Did the Maya believe the world would end in December 2012? With MAYA 2012: Lords of Time — a world premiere exhibition opening May 5 — the Penn Museum confronts the current fascination with the year 2012, comparing predictions of a world-transforming apocalypse with their supposed origins in the ancient Maya civilization.
In recent years, the media have been filled with claims that the ancient Maya predicted a cataclysmic event at the end of their calendar. Some believe that a celestial alignment will bring a series of devastating natural disasters, such as earthquakes, volcanic eruptions, floods, impacts with galactic objects – such as meteorites, comets, or rogue planets – and other devastations. Proponents of this theory point to unusual planetary alignments, pole shift, the existence of an invisible binary blue star, or other theories.
While the end of the Mayan calendar seems to be the main prophetic piece of evidence for these cataclysmic events, there are others, including the Bible’s last book of The Revelation to St. John, the Chinese I Ching, the quatrains of Nostradamus and even the modern-day Web bot.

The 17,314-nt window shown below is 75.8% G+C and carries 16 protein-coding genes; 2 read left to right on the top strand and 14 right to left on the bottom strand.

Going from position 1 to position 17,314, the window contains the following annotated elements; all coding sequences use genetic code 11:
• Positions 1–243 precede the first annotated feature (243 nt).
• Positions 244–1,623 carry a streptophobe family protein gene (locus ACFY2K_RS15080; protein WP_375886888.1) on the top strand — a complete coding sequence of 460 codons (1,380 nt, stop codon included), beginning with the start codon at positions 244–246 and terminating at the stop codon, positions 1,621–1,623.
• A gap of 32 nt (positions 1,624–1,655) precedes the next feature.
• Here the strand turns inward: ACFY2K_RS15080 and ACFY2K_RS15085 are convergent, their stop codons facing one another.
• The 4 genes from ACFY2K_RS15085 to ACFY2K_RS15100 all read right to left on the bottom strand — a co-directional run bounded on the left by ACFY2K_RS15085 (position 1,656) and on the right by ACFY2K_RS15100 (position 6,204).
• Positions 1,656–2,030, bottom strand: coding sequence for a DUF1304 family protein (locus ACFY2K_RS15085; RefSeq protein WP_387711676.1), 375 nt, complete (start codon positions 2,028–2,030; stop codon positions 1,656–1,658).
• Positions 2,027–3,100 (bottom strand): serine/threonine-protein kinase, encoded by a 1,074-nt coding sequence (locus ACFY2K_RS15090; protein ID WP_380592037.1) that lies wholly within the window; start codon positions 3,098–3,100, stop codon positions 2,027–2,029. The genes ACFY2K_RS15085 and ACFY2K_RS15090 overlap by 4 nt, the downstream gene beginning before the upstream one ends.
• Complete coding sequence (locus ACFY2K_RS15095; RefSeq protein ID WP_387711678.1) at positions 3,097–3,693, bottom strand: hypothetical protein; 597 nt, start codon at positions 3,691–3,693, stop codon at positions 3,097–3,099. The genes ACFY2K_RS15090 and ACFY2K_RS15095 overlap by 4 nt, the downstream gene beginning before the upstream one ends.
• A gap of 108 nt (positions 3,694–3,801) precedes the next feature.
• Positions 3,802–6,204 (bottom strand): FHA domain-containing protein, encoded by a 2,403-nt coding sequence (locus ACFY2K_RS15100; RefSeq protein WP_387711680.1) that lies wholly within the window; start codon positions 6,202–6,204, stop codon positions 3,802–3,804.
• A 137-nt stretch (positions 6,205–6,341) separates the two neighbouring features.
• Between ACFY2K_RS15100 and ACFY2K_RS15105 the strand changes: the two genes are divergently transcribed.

Not all believe the earth will face cataclysm this December, however. There are others who argue that this event will bring positive adjustment, resulting in enlightenment and a new age of peace. As December 2012 draws closer, new predictions continue to emerge. But what did the Maya really believe?MAYA 2012 will seek to show visitors exactly this.  
The Maya excelled in art, architecture, astronomy, and mathematics — developing a calendar system that amazes and intrigues to this day. The exhibition invites the visitor to explore the ancient Maya’s complex, interlocking calendar systems, which were based on an advanced understanding of astronomy and the night sky.
Their most elaborate system, the Long Count, encompasses trillions of years, and one of its important cycles comes to a close on December 23, 2012 (some scholars say December 21, 2012). This is the origin of the Maya 2012 end of the world phenomenon. Highlights of this section include an immersive re-creation of a Maya pyramid, and opportunities to create your own Maya name in hieroglyphs and to calculate your birthdate within the Maya calendar.
Throughout the exhibition, visitors are able to meet experts on the ancient Maya to hear their perspectives through a series of interviews. In the final section of the exhibition, several Maya people speak for themselves, sharing their perspectives on the end of the world predictions — and on the contemporary concerns of the Maya.
Tickets go on sale tomorrow, February 1; the exhibition runs through January 13, 2013. For more information on the exhibit, click here.
Source: Penn Museum

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